MICHEL MARTIN, host:
Nike Corporation unveiled its latest shoe yesterday.
Now, you might be saying Nike does it all the time. What's new? But this shoe is a little different. Instead of targeting the masses, this new shoe, the Air Native N7, is designed specifically for Native Americans.
Here to tell us more about is Sam McCracken, the manager of Nike's Native American Business program.
Mr. McCracken, welcome.
Mr. SAM McCRACKEN (Native American Business Program Manager, Nike): Thank you. Glad to be here.
MARTIN: Now, who came up with this idea? Why focus on Native Americans?
Mr. McCRACKEN: In 2000, I had an opportunity to write a business plan and really give the communities across the U.S., native communities, access to the Nike brand as a point of inspiration to promote physical activity.
MARTIN: Are you a Native American?
Mr. McCRACKEN: I am. I'm an enrolled member of the Fort Peck Tribes in northeastern Montana. And if you like, I will introduce myself in my native language.
MARTIN: I would love it.
Mr. McCRACKEN: (Nakona language spoken)
What I basically did, loosely translated, is I did my welcome, and I talked about my clan. I'm part of the Red Bottom Clan on my mother's side, and I'm named after my great-grandfather, Thomas Duck(ph), who was a provider for the Assiniboine people.
MARTIN: Oh. Well, that's great. That's great. So the question - I'm sure you know that - and I've been reading the news stories that have already been written about the shoe and the response from the tribal members who have been quoted seems to be uniformly positive. But like I'm sure you kind of understand why this is kind of an eyebrow raiser - marketing a shoe to a specific ethnicity. What is it about Native American people's feet that would suggest that they need a specifically designed shoe, or is this something about the ergonomics of the shoe or is it simply the design that's heritage oriented?
Mr. McCRACKEN: Well, I think we have both involved. In 2003, to get a little bit of background, we actually signed a very historic document. It's called the Memorandum of Understanding. We signed that with the Indian Health Services because we're doing outreach on native lands through the business programs, you know. We saw a need for a specific product for this community, and we really went out to communities across the country with - and we scanned of the feet, and the data spoke for itself.
MARTIN: And the data says what?
Mr. McCRACKEN: The shoe's (unintelligible), for an example. But if you were to buy a Pegasus, an Air Pegasus Nike shoe, it's a B-width for a woman, and 92 percent of the feet we scanned on native women across the U.S. wore a D-width are wider.
Mr. McCRACKEN: Yes.
MARTIN: What about the men?
Mr. McCRACKEN: And the men, it was very similar, and we went into D, EEE and EEEE in the data that we received.
MARTIN: Wow. I understand there's also some specific design, like a heritage? Something that speaks specifically to heritage?
Mr. McCRACKEN: Yes. So, You know, there's couple of (unintelligible). So the N7, on the end, really comes from the philosophy of the seventh generation, and I can explain to you how it was explained to me by my grandfather is that I am the middle generation of the seventh-generation philosophy, and I look back three generations for guidance and three generations forward for hoping to make a difference or a change. So that's where the N7 logo, its - the philosophy reads. In every deliberation, you must consider the impact of your decisions on the next seven generations.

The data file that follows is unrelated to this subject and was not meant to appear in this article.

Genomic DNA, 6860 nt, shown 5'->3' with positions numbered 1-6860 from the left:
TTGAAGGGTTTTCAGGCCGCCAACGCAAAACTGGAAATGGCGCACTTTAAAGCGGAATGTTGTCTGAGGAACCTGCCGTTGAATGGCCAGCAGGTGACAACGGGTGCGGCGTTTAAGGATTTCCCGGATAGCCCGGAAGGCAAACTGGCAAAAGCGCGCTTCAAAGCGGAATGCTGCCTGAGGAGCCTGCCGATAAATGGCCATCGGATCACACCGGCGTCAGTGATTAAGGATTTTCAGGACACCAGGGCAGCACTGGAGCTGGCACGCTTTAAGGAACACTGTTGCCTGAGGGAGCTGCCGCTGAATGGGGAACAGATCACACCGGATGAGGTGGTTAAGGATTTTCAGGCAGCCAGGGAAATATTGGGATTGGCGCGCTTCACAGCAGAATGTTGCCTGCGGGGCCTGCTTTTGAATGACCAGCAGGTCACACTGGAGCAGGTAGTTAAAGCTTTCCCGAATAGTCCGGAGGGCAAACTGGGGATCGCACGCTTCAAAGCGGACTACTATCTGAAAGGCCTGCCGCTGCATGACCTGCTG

MARTIN: Hmm. Now, Nike shoes aren't always so cheap. How will the shoe be priced?
Mr. McCRACKEN: The product will be available for tribal programs across the U.S., wellness programs, health-related programs at wholesale price, which is 42.80.
MARTIN: Can other people buy it in retail?
Mr. McCRACKEN: No. It will not be available at retail. The reason we positioned that way is - as we build our programs that really reach out to native communities, we look at this as another tool and another weapon to - for lack of a better word - to get folks into those clinics and get them motivated and get them active, because the commitment around this is for the native community is really to promote of physically active lifestyle.
MARTIN: But there are other groups that are struggling with obesity. There are other groups that are struggling with overall wellness, and there are other groups that might appreciate a hot shoe.
Mr. McCRACKEN: Yes. And I'm not the person to discuss that, but I'm really…
MARTIN: You realize what you're doing here. You're making like it's a collector's thing now. It's going to just be crazy on eBay. Are you wearing some shoes right now?
Mr. McCRACKEN: I am wearing some shoes right now.
MARTIN: No. You're wearing your shoes right now? Are you wearing the new one?
Mr. McCRACKEN: I am wearing my shoes right now.
MARTIN: The N7?
Mr. McCRACKEN: The new ones. The N7's.
MARTIN: You're wearing the N7? See, why do you want to hurt a sister like that?
(Soundbite of laughter)
MARTIN: Why do you want to hurt a sister like that? Size 8, man? Come on.
Mr. McCRACKEN: Size 8?
MARTIN: I'm kidding. Thank you so much.
Sam McCracken is the manager of Nike's Native American Business program. He's a member of - what tribe, sir?
Mr. McCRACKEN: I'm a member of the Fort Peck Tribes in northeastern Montana.
MARTIN: And he joined us from Oregon Public Broadcasting in Portland, Oregon.
Mr. McCracken, thank you so much.
Mr. McCRACKEN: Thank you.
(Soundbite of music)
MARTIN: And that's our program for today. I'm Michel Martin. This is TELL ME MORE from NPR News. Let's talk more tomorrow.
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